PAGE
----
Lusht added that conveyances can add to the post-contract price. “In a down market that’s more likely to occur when a seller says, ‘Look, I’ll throw in the furniture to try to make the deal.’” Likewise, in down markets, sellers are more likely to subtract the cost of repairs rather than quibble over them at closing.

Whatever the cause of the errors, the study concluded, “Regardless of the motivation or source of the error, the result is the same – a misstated price.”

More research is now necessary

The authors admit that the study’s small size limits the generality of its conclusions. The geography and time frame might also be an issue. Prices in the Southeastern markets they studied were some the most volatile in the nation during the four years of the study – it was the height of Florida’s foreclosure crisis. Only one MLS was involved and policies toward gathering and checking price data vary by MLS. Much has changed in the world of MLS data and appraisal standards since 2008.

However, Lusht maintains that the problem of MLS errors is longstanding and certainly not limited to one or two markets. “I would say that any appraiser who has a reasonable amount of experience already knew there were errors in the MLS. They knew that it is very possible some of the prices weren’t right. But no one has ever measured it before and found how frequent the errors were or how big they might be.”

The study is receiving a lot of interest and Lusht believes more research is warranted.

“Maybe someone else will get interested in it and look at different areas to see if what we found is typical or not. My guess is that what we found here, we will find in other markets, especially during down markets,” he said

In search of a solution

MLS price data is valuable because it is current, and available within days of settlement. But if the Florida Gulf Coast University study is right, an average or one out of every twelve sales prices is wrong, and one out of every seven during down markets.

It can take local governments as long as three months to post official sales price data.

That’s why price reports like Case-Shiller and CoreLogic that only accept public data come out as late as two and a half months after the fact. That’s a long time when you’re a home seller or buyer trying to figure out what prices are doing in your market.

There’s no doubt that long delays seriously compromise the usefulness of public data.

Currency is a major reason the use of MLS price data is widespread. Hundreds of MLSs themselves and Realtor associations at the national, state, and local levels use the data in market reports for their members and the general public.

National web sites and brokerages, from Realtor.com to Redfin and RE/MAX use MLS price data in their reports. Hundreds of thousands of agents and brokers rely on it to counsel their clients and customers.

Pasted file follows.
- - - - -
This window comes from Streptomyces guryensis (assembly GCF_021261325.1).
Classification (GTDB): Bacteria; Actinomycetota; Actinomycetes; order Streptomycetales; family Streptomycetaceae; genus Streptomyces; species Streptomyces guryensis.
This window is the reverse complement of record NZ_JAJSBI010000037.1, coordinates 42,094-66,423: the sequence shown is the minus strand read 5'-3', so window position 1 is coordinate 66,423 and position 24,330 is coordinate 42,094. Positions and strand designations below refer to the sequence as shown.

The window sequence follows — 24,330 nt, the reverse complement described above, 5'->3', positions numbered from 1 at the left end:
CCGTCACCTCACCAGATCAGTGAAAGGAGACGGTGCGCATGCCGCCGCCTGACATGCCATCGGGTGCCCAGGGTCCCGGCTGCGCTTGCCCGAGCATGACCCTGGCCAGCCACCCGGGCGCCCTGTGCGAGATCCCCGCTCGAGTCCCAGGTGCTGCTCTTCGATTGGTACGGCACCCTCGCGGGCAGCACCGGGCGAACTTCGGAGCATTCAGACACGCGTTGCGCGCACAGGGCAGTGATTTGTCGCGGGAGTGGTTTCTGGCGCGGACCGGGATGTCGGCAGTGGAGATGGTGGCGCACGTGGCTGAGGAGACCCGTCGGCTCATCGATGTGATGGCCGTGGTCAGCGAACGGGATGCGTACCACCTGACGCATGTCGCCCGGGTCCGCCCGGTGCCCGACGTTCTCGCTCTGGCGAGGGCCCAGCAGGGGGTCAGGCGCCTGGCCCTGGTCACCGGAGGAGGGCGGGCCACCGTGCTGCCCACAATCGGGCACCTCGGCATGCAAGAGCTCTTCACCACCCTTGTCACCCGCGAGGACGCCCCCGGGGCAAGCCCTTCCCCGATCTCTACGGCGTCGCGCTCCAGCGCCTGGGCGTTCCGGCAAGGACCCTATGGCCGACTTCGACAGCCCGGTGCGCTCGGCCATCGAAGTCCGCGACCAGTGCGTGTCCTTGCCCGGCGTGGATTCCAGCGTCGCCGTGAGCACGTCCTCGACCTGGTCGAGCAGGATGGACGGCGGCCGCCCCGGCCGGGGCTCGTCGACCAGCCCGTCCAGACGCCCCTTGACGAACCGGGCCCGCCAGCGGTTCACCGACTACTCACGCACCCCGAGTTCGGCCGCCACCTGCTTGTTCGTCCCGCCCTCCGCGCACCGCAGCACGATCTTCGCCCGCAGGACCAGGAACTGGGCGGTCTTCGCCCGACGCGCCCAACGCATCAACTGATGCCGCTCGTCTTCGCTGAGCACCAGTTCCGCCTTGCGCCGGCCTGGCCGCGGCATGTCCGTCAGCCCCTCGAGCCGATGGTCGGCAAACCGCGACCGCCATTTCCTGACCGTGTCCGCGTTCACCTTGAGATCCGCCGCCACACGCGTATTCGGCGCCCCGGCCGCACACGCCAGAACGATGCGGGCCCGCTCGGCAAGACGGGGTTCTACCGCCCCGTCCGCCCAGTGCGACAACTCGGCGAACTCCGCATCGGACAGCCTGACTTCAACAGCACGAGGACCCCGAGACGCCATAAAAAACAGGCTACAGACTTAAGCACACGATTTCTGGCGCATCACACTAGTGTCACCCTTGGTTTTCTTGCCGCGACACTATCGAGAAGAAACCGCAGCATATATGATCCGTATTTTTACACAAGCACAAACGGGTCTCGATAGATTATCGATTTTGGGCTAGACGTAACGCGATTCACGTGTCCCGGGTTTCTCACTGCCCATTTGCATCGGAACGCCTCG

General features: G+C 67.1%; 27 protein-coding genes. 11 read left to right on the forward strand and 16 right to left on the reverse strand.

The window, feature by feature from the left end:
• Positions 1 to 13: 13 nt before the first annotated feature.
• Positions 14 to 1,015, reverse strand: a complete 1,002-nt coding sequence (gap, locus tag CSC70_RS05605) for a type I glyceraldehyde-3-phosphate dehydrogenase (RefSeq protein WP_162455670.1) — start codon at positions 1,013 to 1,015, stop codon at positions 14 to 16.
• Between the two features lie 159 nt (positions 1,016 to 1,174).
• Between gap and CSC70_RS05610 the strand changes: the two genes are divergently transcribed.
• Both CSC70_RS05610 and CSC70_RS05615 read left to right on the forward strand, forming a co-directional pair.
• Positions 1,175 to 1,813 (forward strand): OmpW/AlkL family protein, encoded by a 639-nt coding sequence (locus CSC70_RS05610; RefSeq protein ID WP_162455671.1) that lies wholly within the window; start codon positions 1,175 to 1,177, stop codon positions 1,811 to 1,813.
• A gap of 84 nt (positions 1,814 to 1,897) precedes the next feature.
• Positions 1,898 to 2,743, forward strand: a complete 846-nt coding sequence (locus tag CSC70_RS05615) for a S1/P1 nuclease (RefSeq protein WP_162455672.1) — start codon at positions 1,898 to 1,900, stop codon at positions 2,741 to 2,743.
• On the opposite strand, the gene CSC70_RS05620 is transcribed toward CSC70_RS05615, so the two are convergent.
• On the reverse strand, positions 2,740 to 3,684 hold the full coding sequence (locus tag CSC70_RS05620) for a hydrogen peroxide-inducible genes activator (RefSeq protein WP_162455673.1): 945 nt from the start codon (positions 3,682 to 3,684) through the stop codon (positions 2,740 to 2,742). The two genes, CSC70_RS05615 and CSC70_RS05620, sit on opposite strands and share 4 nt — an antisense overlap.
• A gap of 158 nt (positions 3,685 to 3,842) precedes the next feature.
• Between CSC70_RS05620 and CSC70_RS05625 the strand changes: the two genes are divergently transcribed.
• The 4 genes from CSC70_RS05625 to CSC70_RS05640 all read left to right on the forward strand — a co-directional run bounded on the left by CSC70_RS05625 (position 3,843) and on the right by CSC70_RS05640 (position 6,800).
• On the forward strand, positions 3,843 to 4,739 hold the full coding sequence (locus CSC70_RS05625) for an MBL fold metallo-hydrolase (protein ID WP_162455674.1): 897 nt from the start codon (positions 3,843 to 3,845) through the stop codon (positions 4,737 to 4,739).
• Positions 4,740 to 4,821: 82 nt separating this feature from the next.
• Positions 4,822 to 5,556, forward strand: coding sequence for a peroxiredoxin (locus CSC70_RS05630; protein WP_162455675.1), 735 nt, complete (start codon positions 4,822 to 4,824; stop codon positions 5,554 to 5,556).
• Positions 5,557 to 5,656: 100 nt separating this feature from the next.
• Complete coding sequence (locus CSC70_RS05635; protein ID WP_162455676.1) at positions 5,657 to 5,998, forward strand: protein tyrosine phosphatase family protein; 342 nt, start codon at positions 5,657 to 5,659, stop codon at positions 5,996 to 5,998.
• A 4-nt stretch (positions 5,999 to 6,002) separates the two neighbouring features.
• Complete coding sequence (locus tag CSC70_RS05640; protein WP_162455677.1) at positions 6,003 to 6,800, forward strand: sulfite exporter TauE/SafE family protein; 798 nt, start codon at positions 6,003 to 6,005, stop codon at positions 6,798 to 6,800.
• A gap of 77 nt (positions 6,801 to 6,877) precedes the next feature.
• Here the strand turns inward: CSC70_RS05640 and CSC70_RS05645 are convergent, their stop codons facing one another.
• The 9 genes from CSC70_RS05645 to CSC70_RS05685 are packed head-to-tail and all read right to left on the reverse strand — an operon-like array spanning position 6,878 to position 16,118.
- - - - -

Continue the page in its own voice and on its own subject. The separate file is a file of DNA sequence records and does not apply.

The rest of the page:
For MLSs themselves, the sale of data, including price data, has become a significant source of income that would be even more valuable if this issue of price errors can be resolved successfully.

And now for the solution

So where’s the solution? Is there a way to make MLS data more accurate or public data more timely or both?

One possibility has been created by TRID, the new closing process that took effect last October.

Lenders are required to provide their borrowers with final costs, including final prices three days before settlement. With final numbers available earlier than ever, will brokers be able to report prices to their MLSs months before they are posted in the courthouse?

Unfortunately, this solution may not be as easy as it looks. Privacy concerns are an issue and many lenders are resisting making the new TRID forms available to agents. Discussions are underway to work out a solution.

Other parts of the solution might include:

  • Double checking broker-supplied data when public data becomes available, an expensive proposition for MLSs that corrects errors after the fact, but doesn’t really solve the problem;
  • Better education and training to encourage agents and brokers to file corrected contract prices that have changed between contract signing and settlement;
  • Clearly label contract prices as pending sales and be sure they are replaced with sold prices after settlement. This might include user-friendly software, including mobile apps, that reminds agents to file price data and makes it easy to enter data. The software could also aggregate accurate price and sales data for agents and brokers to use in their marketing efforts;
  • Conduct additional research that builds upon the Florida Gulf Coast University study to identify market conditions, geographic regions, property types, seasons of the year and other factors that correspond to increased errors; and